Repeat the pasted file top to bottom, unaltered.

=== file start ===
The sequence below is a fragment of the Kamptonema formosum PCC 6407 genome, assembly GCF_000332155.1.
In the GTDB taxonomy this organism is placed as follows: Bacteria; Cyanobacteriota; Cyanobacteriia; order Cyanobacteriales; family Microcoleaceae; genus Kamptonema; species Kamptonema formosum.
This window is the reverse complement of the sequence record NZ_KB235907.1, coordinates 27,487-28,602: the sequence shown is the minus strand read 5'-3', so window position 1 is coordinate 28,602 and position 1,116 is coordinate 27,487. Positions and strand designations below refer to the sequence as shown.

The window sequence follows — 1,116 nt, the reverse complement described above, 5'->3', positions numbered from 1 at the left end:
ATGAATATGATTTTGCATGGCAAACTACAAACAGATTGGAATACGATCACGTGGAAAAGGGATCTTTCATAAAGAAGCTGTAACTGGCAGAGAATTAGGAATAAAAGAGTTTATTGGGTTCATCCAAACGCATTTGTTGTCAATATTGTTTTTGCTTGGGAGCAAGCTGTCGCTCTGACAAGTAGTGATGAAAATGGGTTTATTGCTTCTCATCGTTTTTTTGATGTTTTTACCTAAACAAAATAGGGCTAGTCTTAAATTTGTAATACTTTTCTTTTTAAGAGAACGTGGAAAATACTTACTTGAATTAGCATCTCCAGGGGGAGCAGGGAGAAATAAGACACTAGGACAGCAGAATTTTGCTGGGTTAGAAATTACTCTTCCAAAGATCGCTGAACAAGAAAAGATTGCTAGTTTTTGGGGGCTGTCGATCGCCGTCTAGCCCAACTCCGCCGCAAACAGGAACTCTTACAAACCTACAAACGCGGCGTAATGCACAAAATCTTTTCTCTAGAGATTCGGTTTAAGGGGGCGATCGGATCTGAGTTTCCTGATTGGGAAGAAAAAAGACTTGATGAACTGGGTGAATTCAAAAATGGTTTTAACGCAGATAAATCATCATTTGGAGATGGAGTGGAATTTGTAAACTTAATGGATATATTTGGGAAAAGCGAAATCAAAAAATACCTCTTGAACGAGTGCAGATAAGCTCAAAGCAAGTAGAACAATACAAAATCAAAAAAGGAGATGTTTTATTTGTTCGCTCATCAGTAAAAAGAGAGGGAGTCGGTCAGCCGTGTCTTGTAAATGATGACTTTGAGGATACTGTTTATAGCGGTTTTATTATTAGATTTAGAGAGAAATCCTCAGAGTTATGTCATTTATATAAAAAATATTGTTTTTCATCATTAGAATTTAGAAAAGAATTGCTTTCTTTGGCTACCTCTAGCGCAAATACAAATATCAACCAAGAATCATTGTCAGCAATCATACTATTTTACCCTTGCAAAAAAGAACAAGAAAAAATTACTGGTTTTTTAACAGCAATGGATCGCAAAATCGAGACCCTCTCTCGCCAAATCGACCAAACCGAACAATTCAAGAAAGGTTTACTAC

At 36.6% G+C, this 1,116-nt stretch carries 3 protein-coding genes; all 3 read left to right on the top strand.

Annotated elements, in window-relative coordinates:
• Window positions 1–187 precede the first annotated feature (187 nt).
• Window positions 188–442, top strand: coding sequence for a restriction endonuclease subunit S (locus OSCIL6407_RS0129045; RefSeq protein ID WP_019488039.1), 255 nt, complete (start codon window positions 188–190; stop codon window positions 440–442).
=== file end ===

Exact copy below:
The sequence below is a fragment of the Kamptonema formosum PCC 6407 genome, assembly GCF_000332155.1.
In the GTDB taxonomy this organism is placed as follows: Bacteria; Cyanobacteriota; Cyanobacteriia; order Cyanobacteriales; family Microcoleaceae; genus Kamptonema; species Kamptonema formosum.
This window is the reverse complement of the sequence record NZ_KB235907.1, coordinates 27,487-28,602: the sequence shown is the minus strand read 5'-3', so window position 1 is coordinate 28,602 and position 1,116 is coordinate 27,487. Positions and strand designations below refer to the sequence as shown.

The window sequence follows — 1,116 nt, the reverse complement described above, 5'->3', positions numbered from 1 at the left end:
ATGAATATGATTTTGCATGGCAAACTACAAACAGATTGGAATACGATCACGTGGAAAAGGGATCTTTCATAAAGAAGCTGTAACTGGCAGAGAATTAGGAATAAAAGAGTTTATTGGGTTCATCCAAACGCATTTGTTGTCAATATTGTTTTTGCTTGGGAGCAAGCTGTCGCTCTGACAAGTAGTGATGAAAATGGGTTTATTGCTTCTCATCGTTTTTTTGATGTTTTTACCTAAACAAAATAGGGCTAGTCTTAAATTTGTAATACTTTTCTTTTTAAGAGAACGTGGAAAATACTTACTTGAATTAGCATCTCCAGGGGGAGCAGGGAGAAATAAGACACTAGGACAGCAGAATTTTGCTGGGTTAGAAATTACTCTTCCAAAGATCGCTGAACAAGAAAAGATTGCTAGTTTTTGGGGGCTGTCGATCGCCGTCTAGCCCAACTCCGCCGCAAACAGGAACTCTTACAAACCTACAAACGCGGCGTAATGCACAAAATCTTTTCTCTAGAGATTCGGTTTAAGGGGGCGATCGGATCTGAGTTTCCTGATTGGGAAGAAAAAAGACTTGATGAACTGGGTGAATTCAAAAATGGTTTTAACGCAGATAAATCATCATTTGGAGATGGAGTGGAATTTGTAAACTTAATGGATATATTTGGGAAAAGCGAAATCAAAAAATACCTCTTGAACGAGTGCAGATAAGCTCAAAGCAAGTAGAACAATACAAAATCAAAAAAGGAGATGTTTTATTTGTTCGCTCATCAGTAAAAAGAGAGGGAGTCGGTCAGCCGTGTCTTGTAAATGATGACTTTGAGGATACTGTTTATAGCGGTTTTATTATTAGATTTAGAGAGAAATCCTCAGAGTTATGTCATTTATATAAAAAATATTGTTTTTCATCATTAGAATTTAGAAAAGAATTGCTTTCTTTGGCTACCTCTAGCGCAAATACAAATATCAACCAAGAATCATTGTCAGCAATCATACTATTTTACCCTTGCAAAAAAGAACAAGAAAAAATTACTGGTTTTTTAACAGCAATGGATCGCAAAATCGAGACCCTCTCTCGCCAAATCGACCAAACCGAACAATTCAAGAAAGGTTTACTAC

At 36.6% G+C, this 1,116-nt stretch carries 3 protein-coding genes; all 3 read left to right on the top strand.

Annotated elements, in window-relative coordinates:
• Window positions 1–187 precede the first annotated feature (187 nt).
• Window positions 188–442, top strand: coding sequence for a restriction endonuclease subunit S (locus OSCIL6407_RS0129045; RefSeq protein ID WP_019488039.1), 255 nt, complete (start codon window positions 188–190; stop codon window positions 440–442).